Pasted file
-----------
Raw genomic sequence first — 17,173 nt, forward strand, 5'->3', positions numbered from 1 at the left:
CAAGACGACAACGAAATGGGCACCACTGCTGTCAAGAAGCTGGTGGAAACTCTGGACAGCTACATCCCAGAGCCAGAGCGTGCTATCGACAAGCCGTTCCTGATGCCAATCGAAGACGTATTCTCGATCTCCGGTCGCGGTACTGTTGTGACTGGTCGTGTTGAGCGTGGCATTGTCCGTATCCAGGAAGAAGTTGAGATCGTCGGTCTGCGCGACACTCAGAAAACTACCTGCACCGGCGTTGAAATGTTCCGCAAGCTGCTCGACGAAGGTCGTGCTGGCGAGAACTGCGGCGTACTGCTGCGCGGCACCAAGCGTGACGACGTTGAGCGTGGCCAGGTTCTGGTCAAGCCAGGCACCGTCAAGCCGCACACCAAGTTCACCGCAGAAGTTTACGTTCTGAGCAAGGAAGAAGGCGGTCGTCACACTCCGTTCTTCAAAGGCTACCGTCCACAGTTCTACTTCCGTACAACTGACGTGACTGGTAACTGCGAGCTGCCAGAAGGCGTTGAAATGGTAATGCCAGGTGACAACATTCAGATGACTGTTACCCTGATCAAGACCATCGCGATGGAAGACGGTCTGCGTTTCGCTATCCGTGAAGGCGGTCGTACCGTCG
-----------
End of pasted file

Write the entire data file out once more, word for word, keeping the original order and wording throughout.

Raw genomic sequence first — 17,173 nt, forward strand, 5'->3', positions numbered from 1 at the left:
CAAGACGACAACGAAATGGGCACCACTGCTGTCAAGAAGCTGGTGGAAACTCTGGACAGCTACATCCCAGAGCCAGAGCGTGCTATCGACAAGCCGTTCCTGATGCCAATCGAAGACGTATTCTCGATCTCCGGTCGCGGTACTGTTGTGACTGGTCGTGTTGAGCGTGGCATTGTCCGTATCCAGGAAGAAGTTGAGATCGTCGGTCTGCGCGACACTCAGAAAACTACCTGCACCGGCGTTGAAATGTTCCGCAAGCTGCTCGACGAAGGTCGTGCTGGCGAGAACTGCGGCGTACTGCTGCGCGGCACCAAGCGTGACGACGTTGAGCGTGGCCAGGTTCTGGTCAAGCCAGGCACCGTCAAGCCGCACACCAAGTTCACCGCAGAAGTTTACGTTCTGAGCAAGGAAGAAGGCGGTCGTCACACTCCGTTCTTCAAAGGCTACCGTCCACAGTTCTACTTCCGTACAACTGACGTGACTGGTAACTGCGAGCTGCCAGAAGGCGTTGAAATGGTAATGCCAGGTGACAACATTCAGATGACTGTTACCCTGATCAAGACCATCGCGATGGAAGACGGTCTGCGTTTCGCTATCCGTGAAGGCGGTCGTACCGTCG